Discussion in 'Professionally Qualified, RAMC and QARANC' started by Mr_d, Oct 30, 2009.

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  1. I was chatting with an american medic a few days ago and we had an interesting chat about quikclot. He told me that the medics at his unit don't use granual QuikClot because the hemostatic agents in the granuales sometimes don't clot the wound correctly to stop the hemorrhaging limb. He also told he that it has sometimes caused more damage to the casualty. That's there personal experience out on operations.

    He told me they prefer to use hemostatic combat gauze which they place deep inside the wound or a hemcon pad.

    Has anyone else used QuikClot out on the ground and found it to be totally crap? Thoughts and opinions.
  2. I'm sure this subject was done ages ago. Can't be arrsed looking for it though.

  3. As with most medical products they are very effective if used properly. Quikclot is no exception. It has been very useful in treating trauma but medics need to ensure that they don't use it carelessly. Needless to say, this is part of their training!

    As with all treatments, they need to be monitored and reviewed. New products become available and treatments may change. The gauze that your American colleague was talking about was possibly CELOX. It is not yet licensed/kite-marked for use in this country although the company is seeking this.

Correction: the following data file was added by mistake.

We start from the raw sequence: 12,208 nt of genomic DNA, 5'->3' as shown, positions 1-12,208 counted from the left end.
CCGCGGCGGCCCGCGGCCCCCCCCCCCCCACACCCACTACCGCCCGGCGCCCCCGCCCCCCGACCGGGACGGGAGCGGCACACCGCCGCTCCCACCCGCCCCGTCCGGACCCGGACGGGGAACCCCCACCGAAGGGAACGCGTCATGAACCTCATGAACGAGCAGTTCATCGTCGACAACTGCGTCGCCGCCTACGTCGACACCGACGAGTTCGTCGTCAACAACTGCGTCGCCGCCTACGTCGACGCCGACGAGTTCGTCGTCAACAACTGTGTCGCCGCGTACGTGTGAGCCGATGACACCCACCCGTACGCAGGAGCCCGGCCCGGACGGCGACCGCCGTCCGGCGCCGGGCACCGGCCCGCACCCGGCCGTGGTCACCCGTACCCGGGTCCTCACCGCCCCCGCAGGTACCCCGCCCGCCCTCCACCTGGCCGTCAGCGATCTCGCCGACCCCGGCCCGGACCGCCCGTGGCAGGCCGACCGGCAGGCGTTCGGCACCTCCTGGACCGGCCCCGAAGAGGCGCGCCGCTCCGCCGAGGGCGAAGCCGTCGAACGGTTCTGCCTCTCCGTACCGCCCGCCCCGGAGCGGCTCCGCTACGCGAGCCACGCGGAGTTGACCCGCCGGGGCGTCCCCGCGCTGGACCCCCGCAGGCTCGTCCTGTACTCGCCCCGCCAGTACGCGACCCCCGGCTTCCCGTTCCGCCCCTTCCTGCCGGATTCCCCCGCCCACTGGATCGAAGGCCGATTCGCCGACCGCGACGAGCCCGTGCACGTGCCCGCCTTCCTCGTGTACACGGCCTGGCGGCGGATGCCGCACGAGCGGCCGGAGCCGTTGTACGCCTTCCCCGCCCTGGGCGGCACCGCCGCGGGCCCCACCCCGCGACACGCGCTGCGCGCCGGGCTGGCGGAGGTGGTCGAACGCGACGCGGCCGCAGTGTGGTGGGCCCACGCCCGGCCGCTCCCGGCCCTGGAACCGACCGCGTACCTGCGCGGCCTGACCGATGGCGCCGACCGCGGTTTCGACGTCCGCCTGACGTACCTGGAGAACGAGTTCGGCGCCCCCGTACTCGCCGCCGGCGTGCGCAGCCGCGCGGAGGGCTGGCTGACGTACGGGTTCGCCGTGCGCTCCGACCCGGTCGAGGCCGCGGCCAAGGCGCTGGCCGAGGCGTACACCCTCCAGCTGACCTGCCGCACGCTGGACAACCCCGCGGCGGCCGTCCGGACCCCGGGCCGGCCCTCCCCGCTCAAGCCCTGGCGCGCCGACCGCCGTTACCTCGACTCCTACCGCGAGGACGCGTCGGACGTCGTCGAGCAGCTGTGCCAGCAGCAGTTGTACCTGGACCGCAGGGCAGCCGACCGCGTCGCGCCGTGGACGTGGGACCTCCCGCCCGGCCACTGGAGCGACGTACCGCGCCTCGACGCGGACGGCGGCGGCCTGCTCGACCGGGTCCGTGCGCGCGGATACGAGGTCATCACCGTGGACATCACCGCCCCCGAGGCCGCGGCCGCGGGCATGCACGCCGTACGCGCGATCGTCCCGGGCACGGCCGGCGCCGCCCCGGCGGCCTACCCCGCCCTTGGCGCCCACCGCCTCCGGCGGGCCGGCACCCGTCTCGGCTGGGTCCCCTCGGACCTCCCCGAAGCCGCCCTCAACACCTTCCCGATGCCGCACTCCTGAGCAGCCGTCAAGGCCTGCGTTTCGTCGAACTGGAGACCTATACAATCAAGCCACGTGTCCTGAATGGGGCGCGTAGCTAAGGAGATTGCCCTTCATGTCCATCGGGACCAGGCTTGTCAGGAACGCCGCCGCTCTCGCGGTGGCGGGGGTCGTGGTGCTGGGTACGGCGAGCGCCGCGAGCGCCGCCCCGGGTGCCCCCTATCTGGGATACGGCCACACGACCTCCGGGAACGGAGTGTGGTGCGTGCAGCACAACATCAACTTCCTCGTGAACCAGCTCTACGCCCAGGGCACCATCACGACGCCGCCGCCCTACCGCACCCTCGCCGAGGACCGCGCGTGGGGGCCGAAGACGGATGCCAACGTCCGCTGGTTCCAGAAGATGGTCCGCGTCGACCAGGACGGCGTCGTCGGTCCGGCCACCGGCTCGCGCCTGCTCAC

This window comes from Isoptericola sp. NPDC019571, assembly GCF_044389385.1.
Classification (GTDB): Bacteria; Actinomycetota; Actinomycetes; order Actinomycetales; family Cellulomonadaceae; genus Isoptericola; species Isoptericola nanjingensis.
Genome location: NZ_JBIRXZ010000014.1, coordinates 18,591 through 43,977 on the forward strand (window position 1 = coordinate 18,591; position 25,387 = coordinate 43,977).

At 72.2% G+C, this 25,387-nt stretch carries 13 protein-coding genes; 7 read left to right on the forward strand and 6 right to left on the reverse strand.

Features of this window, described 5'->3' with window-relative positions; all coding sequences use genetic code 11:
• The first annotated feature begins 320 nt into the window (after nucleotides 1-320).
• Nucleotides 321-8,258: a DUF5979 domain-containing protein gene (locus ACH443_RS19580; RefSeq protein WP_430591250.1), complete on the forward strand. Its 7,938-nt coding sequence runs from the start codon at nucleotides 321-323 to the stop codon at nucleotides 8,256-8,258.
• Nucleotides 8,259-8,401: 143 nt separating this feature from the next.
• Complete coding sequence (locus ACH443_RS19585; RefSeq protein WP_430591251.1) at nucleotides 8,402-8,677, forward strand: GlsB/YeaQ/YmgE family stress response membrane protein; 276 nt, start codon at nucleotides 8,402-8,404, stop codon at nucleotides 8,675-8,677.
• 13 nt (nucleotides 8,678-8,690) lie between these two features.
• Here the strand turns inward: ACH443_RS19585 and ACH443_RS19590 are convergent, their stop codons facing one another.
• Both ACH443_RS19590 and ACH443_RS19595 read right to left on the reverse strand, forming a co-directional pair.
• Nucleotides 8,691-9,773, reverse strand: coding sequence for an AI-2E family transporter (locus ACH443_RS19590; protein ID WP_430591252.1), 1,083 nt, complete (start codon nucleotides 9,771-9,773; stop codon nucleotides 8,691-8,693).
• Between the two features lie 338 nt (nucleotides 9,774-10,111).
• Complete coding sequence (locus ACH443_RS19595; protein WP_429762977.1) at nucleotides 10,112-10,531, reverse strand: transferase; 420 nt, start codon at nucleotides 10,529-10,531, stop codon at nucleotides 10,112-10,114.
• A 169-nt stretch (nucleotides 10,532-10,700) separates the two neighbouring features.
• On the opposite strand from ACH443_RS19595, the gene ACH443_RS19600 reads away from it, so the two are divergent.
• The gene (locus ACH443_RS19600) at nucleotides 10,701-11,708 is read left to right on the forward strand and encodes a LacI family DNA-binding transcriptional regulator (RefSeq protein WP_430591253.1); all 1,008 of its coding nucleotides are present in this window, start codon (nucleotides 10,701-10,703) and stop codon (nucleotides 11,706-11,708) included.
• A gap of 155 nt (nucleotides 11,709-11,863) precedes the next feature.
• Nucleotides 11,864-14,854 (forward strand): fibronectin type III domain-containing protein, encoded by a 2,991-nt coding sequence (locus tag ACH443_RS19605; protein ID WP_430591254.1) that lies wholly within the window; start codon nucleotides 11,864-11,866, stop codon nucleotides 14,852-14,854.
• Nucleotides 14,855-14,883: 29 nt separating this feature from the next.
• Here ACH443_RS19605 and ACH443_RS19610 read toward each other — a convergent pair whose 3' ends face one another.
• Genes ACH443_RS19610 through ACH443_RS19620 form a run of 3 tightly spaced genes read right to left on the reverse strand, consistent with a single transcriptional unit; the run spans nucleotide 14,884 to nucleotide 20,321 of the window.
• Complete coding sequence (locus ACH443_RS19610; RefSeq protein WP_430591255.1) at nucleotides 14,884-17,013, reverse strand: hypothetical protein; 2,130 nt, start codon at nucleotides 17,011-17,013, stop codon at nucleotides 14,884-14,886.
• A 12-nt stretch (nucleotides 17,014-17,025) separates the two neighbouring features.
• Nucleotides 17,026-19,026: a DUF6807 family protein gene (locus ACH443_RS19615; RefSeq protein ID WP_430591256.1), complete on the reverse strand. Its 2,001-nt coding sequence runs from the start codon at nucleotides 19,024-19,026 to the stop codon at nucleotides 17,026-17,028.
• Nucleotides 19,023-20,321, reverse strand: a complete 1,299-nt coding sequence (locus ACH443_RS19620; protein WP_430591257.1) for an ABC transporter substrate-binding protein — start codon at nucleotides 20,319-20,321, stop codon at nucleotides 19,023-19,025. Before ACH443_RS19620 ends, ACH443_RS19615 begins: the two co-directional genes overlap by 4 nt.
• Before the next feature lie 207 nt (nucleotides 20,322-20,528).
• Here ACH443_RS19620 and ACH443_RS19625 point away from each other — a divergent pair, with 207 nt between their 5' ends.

There is growing support for the use of CELOX but until it is approved, use will remain limited.

    In the meantime the existing products are helping troops and will continue to be used.

  4. I've been issued this stuff in the past (and still have some packs) for my personal trauma pack. My training consisted of: 'bung it in'.

    I'm on standby for Kabul and have a load of kit hanging about which I have just been checking.

    Suppose we are working on the basis that something is better than nothing if one of an oppo's main bits comes flying off. Am I likely to make matters worse?

    By the way I'm a cameraman not a combatant.
  5. Isn't QuikClot the stuff that effectively cauterises the wound on contact with blood?

    I was under the impression that this is used not so much in theatre now, and that we're using something else now? Less traumatic to the patient.

    (My info comes from briefs not experience.)
  6. as a cmt still in training weve been told about quik clot and shown a few vids on it but not much else, weve been taught more on hemcom, tourniquets and first field dressings, one of the reasons they gave us for scaling back on quikclot was that its an irritant and can do some damage to u or the casulty specially if it gets into eyes/mouth/nose etc, and being in windy condtions isnt ideal,
  7. It's not being used because in the wrong hands it can be dangerous.
  8. That's what I was afraid of - I'm bound to bugger it up but what is the worst that can happen? Seriously.
  9. 3rd degree burns?
  10. I wonder what it tates like? - presumably it's ok to dip your tongue in -if you do it quickly.